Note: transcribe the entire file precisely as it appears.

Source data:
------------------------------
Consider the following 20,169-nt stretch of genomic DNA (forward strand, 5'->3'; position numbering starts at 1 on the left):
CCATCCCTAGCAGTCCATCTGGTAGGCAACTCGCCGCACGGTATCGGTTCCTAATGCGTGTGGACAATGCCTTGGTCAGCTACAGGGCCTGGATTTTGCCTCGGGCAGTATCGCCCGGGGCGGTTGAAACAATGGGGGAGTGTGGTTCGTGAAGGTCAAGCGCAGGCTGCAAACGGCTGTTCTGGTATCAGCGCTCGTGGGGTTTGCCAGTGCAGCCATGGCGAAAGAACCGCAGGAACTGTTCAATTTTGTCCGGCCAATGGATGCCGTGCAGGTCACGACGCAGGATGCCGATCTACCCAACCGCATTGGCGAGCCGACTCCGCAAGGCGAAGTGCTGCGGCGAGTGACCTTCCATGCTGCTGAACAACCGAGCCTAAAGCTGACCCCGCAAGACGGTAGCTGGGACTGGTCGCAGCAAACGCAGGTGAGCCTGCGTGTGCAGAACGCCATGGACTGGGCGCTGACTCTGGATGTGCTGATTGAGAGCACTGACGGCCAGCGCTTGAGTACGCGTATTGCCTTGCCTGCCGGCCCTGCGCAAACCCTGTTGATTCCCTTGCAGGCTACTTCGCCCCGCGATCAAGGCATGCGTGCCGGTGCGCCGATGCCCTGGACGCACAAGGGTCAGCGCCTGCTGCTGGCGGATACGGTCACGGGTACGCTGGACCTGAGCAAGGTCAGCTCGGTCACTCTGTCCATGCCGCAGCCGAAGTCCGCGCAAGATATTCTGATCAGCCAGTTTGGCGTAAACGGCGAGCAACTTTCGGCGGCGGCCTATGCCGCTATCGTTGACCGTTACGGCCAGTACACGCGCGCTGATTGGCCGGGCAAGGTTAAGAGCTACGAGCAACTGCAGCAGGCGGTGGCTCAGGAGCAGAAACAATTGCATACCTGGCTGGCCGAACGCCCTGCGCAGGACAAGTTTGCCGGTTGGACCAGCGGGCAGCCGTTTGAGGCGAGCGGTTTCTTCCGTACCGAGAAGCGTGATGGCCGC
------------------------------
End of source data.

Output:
Consider the following 20,169-nt stretch of genomic DNA (forward strand, 5'->3'; position numbering starts at 1 on the left):
CCATCCCTAGCAGTCCATCTGGTAGGCAACTCGCCGCACGGTATCGGTTCCTAATGCGTGTGGACAATGCCTTGGTCAGCTACAGGGCCTGGATTTTGCCTCGGGCAGTATCGCCCGGGGCGGTTGAAACAATGGGGGAGTGTGGTTCGTGAAGGTCAAGCGCAGGCTGCAAACGGCTGTTCTGGTATCAGCGCTCGTGGGGTTTGCCAGTGCAGCCATGGCGAAAGAACCGCAGGAACTGTTCAATTTTGTCCGGCCAATGGATGCCGTGCAGGTCACGACGCAGGATGCCGATCTACCCAACCGCATTGGCGAGCCGACTCCGCAAGGCGAAGTGCTGCGGCGAGTGACCTTCCATGCTGCTGAACAACCGAGCCTAAAGCTGACCCCGCAAGACGGTAGCTGGGACTGGTCGCAGCAAACGCAGGTGAGCCTGCGTGTGCAGAACGCCATGGACTGGGCGCTGACTCTGGATGTGCTGATTGAGAGCACTGACGGCCAGCGCTTGAGTACGCGTATTGCCTTGCCTGCCGGCCCTGCGCAAACCCTGTTGATTCCCTTGCAGGCTACTTCGCCCCGCGATCAAGGCATGCGTGCCGGTGCGCCGATGCCCTGGACGCACAAGGGTCAGCGCCTGCTGCTGGCGGATACGGTCACGGGTACGCTGGACCTGAGCAAGGTCAGCTCGGTCACTCTGTCCATGCCGCAGCCGAAGTCCGCGCAAGATATTCTGATCAGCCAGTTTGGCGTAAACGGCGAGCAACTTTCGGCGGCGGCCTATGCCGCTATCGTTGACCGTTACGGCCAGTACACGCGCGCTGATTGGCCGGGCAAGGTTAAGAGCTACGAGCAACTGCAGCAGGCGGTGGCTCAGGAGCAGAAACAATTGCATACCTGGCTGGCCGAACGCCCTGCGCAGGACAAGTTTGCCGGTTGGACCAGCGGGCAGCCGTTTGAGGCGAGCGGTTTCTTCCGTACCGAGAAGCGTGATGGCCGC